This class of problems, seemingly limited in scope, turns out to have many remarkable attendant structures, making it one of the most important directions of contemporary number theory.

Nikhil is reading Goedel, Escher, Bach by Douglas Hofstadter, a great classic on consciousness, mathematics, and the possibility of artificial intelligence.

I will be posting here their weekly reports, in case someone else wants to follow along. For now, here are

Alex’s report 1

Acyr’s report 1

Workshop and 2201

Dear Prof. Kim,

with regard to the Non-Commutative Constructions in Arithmetic and Geometry workshop, please confirm the date and time since the e-mail says:

time: 7-8 June.

Also how formal is it.

secondly, please recommend me some books for MATH 2201, something that is more elementary or explicitly explains whats in the course. i have consulted the books you had recommended for the course but did not find the very helpful for me. i want something that gives me the roots of the topics studied.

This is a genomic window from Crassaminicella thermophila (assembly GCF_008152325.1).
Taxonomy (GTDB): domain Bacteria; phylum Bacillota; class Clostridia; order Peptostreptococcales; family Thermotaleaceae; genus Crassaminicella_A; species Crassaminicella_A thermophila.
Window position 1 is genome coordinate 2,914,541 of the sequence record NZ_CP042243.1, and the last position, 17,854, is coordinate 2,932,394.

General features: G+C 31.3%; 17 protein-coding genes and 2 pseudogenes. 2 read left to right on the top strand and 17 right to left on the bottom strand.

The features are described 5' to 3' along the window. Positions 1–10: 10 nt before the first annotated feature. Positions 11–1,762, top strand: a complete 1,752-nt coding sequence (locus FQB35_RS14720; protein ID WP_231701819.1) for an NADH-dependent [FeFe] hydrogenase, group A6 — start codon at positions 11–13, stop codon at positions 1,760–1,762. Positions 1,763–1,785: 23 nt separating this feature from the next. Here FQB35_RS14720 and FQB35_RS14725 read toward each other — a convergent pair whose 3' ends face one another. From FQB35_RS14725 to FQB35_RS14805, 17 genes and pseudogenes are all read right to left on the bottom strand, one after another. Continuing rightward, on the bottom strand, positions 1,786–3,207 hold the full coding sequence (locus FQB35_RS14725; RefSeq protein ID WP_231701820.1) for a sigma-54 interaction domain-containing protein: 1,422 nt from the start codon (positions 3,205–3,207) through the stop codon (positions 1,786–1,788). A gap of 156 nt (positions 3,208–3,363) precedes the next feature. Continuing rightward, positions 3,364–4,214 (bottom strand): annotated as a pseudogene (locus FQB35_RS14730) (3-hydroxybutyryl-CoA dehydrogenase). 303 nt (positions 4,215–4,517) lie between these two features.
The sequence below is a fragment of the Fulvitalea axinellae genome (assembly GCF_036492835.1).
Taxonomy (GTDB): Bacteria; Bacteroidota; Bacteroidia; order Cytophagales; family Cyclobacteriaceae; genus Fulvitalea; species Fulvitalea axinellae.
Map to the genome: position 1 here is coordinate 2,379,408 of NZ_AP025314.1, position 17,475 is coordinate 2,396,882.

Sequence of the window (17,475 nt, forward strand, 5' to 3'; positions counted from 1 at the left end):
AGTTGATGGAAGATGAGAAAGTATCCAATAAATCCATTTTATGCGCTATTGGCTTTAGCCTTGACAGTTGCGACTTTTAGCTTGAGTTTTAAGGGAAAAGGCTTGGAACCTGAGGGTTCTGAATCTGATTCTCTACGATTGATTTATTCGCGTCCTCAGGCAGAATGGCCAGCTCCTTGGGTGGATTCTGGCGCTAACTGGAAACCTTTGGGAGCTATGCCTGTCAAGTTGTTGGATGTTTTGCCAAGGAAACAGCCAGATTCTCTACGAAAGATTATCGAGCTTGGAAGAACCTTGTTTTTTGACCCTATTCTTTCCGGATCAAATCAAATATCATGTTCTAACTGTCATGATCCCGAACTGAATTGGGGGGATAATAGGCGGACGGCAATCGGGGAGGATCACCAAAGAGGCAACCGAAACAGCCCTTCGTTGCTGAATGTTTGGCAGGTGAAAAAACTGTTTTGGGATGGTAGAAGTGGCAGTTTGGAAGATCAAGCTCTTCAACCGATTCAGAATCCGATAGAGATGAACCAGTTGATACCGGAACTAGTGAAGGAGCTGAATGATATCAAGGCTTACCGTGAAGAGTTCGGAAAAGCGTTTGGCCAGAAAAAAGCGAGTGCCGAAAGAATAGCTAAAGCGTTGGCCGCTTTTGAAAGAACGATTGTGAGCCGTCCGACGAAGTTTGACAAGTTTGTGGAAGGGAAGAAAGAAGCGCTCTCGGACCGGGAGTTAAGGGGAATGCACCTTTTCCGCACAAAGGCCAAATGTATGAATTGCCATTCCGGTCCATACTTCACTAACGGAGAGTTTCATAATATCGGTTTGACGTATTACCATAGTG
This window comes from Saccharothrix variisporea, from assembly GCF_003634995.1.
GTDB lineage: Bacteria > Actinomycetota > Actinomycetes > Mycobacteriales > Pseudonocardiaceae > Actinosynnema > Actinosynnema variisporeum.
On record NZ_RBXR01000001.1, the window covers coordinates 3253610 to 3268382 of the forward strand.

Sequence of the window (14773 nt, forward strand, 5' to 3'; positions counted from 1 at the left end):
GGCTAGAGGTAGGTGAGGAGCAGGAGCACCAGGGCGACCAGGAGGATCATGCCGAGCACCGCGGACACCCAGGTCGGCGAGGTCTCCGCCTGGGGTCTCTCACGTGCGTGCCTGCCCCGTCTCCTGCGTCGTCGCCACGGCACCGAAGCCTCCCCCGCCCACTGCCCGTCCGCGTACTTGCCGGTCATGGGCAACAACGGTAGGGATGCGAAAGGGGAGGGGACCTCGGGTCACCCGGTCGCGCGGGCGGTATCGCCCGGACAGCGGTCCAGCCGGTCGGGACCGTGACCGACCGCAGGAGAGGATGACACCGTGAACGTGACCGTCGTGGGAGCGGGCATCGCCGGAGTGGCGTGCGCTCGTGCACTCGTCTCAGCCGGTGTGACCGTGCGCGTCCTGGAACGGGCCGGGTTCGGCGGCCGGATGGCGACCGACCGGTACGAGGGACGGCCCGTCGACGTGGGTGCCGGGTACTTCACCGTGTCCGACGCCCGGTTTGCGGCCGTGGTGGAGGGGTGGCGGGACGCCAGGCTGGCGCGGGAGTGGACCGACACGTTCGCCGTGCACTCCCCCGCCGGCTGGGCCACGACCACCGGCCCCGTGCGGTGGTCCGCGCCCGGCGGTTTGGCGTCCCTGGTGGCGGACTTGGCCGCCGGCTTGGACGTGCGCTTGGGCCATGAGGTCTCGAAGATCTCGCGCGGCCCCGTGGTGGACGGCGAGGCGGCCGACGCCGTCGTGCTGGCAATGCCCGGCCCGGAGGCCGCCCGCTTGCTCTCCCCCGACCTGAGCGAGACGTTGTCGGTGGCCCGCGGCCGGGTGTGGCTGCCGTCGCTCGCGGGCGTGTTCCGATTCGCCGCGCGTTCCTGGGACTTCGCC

Yes, 7-8 June for the workshop is correct. You can see a precise schedule on the webpage. The level of formality is hard to describe precisely. There is a sense in which mathematics meetings are all rather informal, so it’s certainly no cause for concern. However, I should warn you that the lectures will be at a very high level. For serious students, I still think it’s good to come into contact with presentations by world-class researchers (this description obviously doesn’t include me) as early as possible. That’s why I issued the general invitations to students.

As far as linear algebra is concerned, there are two recommendations I can make:

1. Finite-dimensional vector spaces by Paul Halmos

This is a classic text that deals primarily with the *concepts* of linear algebra abstractly, and at a rather deep level.

2. Linear algebra in action by Harry Dym

This book is heavily computational and provides a very solid understanding of the important techniques in matrix algebra. It also look toward quite advanced work in analysis.

It could be better to move on to other things at this point to see really how linear algebra functions in higher level mathematics. That can often help consolidate your understanding of the basic material. The textbook `Algebra’ by Michael Artin is not about linear algebra, but contains a quick summary of the basics at the beginning. This is because he emphasizes throughout the text the examples from linear algebra, even when discussing groups, rings, fields, etc.